For most visitors to Alaska, getting a glimpse of Denali is an amazing experience. For the most adventurous, climbing the 20,310-foot mountain is the reason they visit. But no matter if you are just stopping in Talkeetna for the afternoon or gearing up for an expedition into the Alaska Range, a stop at the Walter Harper Talkeetna Ranger Station is a must.
Located on B Street in Talkeetna, the ranger station is where every climber must check in before heading off on their climb. They must get their permits and a mountain orientation before ever setting foot on Denali. The station primary purpose is to manage the south district of Denali National Park's mountaineering operations. The rangers are skilled in emergency medicine, rescue techniques and mountaineering. Throughout the climbing season - typically mid-April through mid-June, rangers are stationed on the mountain to assist in any emergency that may arise. They lead all rescue operations in the Alaska Range.
The ranger station is worth a visit to non-climbers, however. From mid-April through Labor Day, the station is open daily from 8 a.m. to 5:30 p.m. Rangers are on hand to answer any questions, and current statistics are always on display, including how many climbers are on the mountain, how many have reached the summit and how many climbers are now off the mountain. The 2019 climbing season is over, and there were 1,230 climbers who were on Denali earlier this summer. Of those, 793 reached the summit, a rate of 65 percent. Favorable weather contributed to the summit success rate, as 50 percent is about the average each season. Also on display is historical information including climbing gear used by mountaineers years ago and a bookstore. During the summer, interpretative events are also held.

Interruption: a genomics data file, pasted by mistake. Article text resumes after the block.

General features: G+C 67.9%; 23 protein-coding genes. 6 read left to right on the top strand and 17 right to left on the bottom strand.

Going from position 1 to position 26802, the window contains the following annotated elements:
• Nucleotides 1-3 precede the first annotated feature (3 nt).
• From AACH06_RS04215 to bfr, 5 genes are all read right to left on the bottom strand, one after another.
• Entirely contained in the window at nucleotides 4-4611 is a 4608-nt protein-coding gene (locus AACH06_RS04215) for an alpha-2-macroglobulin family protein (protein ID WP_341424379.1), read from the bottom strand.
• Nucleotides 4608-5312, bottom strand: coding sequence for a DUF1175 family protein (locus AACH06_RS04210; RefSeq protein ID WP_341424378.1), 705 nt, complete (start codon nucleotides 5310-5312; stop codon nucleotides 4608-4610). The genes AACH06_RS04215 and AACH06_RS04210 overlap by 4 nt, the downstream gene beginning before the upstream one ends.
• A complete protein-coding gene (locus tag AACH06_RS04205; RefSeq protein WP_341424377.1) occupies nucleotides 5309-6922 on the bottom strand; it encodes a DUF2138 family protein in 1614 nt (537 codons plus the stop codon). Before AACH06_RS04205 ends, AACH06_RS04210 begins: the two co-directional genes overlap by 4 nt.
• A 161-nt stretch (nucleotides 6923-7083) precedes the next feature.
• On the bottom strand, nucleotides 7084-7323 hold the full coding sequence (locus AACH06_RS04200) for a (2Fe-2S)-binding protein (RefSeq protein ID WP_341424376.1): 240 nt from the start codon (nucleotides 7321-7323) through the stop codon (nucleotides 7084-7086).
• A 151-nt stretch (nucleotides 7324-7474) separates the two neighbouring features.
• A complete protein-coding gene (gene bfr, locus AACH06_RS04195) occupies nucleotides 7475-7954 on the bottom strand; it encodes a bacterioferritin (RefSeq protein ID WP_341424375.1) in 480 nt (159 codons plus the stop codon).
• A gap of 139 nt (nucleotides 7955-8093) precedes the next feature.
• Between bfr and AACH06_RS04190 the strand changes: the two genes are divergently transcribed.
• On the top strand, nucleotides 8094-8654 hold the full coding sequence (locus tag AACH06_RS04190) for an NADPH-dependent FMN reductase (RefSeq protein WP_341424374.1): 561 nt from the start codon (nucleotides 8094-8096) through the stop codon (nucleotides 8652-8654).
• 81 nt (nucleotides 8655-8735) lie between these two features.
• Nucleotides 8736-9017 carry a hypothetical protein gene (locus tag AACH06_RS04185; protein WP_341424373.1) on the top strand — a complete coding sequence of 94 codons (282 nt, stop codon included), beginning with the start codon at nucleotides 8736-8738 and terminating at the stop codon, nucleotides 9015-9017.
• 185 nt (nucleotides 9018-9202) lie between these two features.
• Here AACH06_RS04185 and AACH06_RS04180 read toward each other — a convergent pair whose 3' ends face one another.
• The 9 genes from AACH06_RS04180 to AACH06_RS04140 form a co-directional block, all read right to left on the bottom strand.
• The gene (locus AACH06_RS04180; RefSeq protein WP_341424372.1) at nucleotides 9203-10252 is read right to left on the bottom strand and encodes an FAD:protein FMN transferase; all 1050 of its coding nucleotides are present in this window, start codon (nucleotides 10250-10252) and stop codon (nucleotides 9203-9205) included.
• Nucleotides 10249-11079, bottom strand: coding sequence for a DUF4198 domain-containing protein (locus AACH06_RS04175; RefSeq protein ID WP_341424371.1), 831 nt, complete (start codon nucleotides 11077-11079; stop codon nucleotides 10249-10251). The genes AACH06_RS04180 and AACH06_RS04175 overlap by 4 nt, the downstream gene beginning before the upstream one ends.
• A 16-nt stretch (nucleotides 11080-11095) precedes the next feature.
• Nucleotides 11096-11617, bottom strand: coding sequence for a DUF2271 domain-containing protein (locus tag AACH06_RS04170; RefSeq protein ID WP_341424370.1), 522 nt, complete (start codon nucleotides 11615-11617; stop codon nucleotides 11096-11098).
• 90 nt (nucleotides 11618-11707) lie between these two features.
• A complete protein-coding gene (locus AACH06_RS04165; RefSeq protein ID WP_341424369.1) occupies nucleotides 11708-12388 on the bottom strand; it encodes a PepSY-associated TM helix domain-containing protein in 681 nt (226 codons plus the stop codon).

Throughout the day, a 30-minute video plays in a screening room, detailing what it's like for the climbers who brave the slopes of Denali. Brutal conditions including blowing snow and extreme temperatures await them. The video is very well done, and gives people a glimpse of what it takes to climb in the Alaska Range.
The station is named for Walter Harper, an Alaskan Native who became the first person to summit the mountain in 1913 as part of the Stuck-Karstens Expedition. The station was built in Talkeetna in 1997 and Walter Harper's name was added to the station in 2014.